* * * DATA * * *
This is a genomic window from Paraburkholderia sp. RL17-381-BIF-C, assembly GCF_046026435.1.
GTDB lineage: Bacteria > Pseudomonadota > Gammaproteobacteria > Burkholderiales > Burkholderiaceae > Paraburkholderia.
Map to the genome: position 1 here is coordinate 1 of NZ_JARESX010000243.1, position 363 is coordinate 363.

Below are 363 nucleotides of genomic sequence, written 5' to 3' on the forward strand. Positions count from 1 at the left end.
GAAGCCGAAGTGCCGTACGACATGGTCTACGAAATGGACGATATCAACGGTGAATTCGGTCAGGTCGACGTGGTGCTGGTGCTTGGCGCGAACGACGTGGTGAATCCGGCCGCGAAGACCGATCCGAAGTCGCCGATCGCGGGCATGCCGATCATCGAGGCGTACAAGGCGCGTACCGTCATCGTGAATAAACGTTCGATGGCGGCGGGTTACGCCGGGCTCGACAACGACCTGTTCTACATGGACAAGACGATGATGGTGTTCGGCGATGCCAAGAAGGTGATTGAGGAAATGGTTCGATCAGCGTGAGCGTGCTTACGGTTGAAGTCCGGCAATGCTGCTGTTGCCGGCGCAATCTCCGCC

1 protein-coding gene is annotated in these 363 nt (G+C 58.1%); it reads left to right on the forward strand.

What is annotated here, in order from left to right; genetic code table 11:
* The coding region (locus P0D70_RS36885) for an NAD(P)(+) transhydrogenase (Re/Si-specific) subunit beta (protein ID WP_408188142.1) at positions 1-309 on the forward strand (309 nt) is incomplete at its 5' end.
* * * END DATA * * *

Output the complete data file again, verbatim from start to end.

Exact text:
This is a genomic window from Paraburkholderia sp. RL17-381-BIF-C, assembly GCF_046026435.1.
GTDB lineage: Bacteria > Pseudomonadota > Gammaproteobacteria > Burkholderiales > Burkholderiaceae > Paraburkholderia.
Map to the genome: position 1 here is coordinate 1 of NZ_JARESX010000243.1, position 363 is coordinate 363.

Below are 363 nucleotides of genomic sequence, written 5' to 3' on the forward strand. Positions count from 1 at the left end.
GAAGCCGAAGTGCCGTACGACATGGTCTACGAAATGGACGATATCAACGGTGAATTCGGTCAGGTCGACGTGGTGCTGGTGCTTGGCGCGAACGACGTGGTGAATCCGGCCGCGAAGACCGATCCGAAGTCGCCGATCGCGGGCATGCCGATCATCGAGGCGTACAAGGCGCGTACCGTCATCGTGAATAAACGTTCGATGGCGGCGGGTTACGCCGGGCTCGACAACGACCTGTTCTACATGGACAAGACGATGATGGTGTTCGGCGATGCCAAGAAGGTGATTGAGGAAATGGTTCGATCAGCGTGAGCGTGCTTACGGTTGAAGTCCGGCAATGCTGCTGTTGCCGGCGCAATCTCCGCC

1 protein-coding gene is annotated in these 363 nt (G+C 58.1%); it reads left to right on the forward strand.

What is annotated here, in order from left to right; genetic code table 11:
* The coding region (locus P0D70_RS36885) for an NAD(P)(+) transhydrogenase (Re/Si-specific) subunit beta (protein ID WP_408188142.1) at positions 1-309 on the forward strand (309 nt) is incomplete at its 5' end.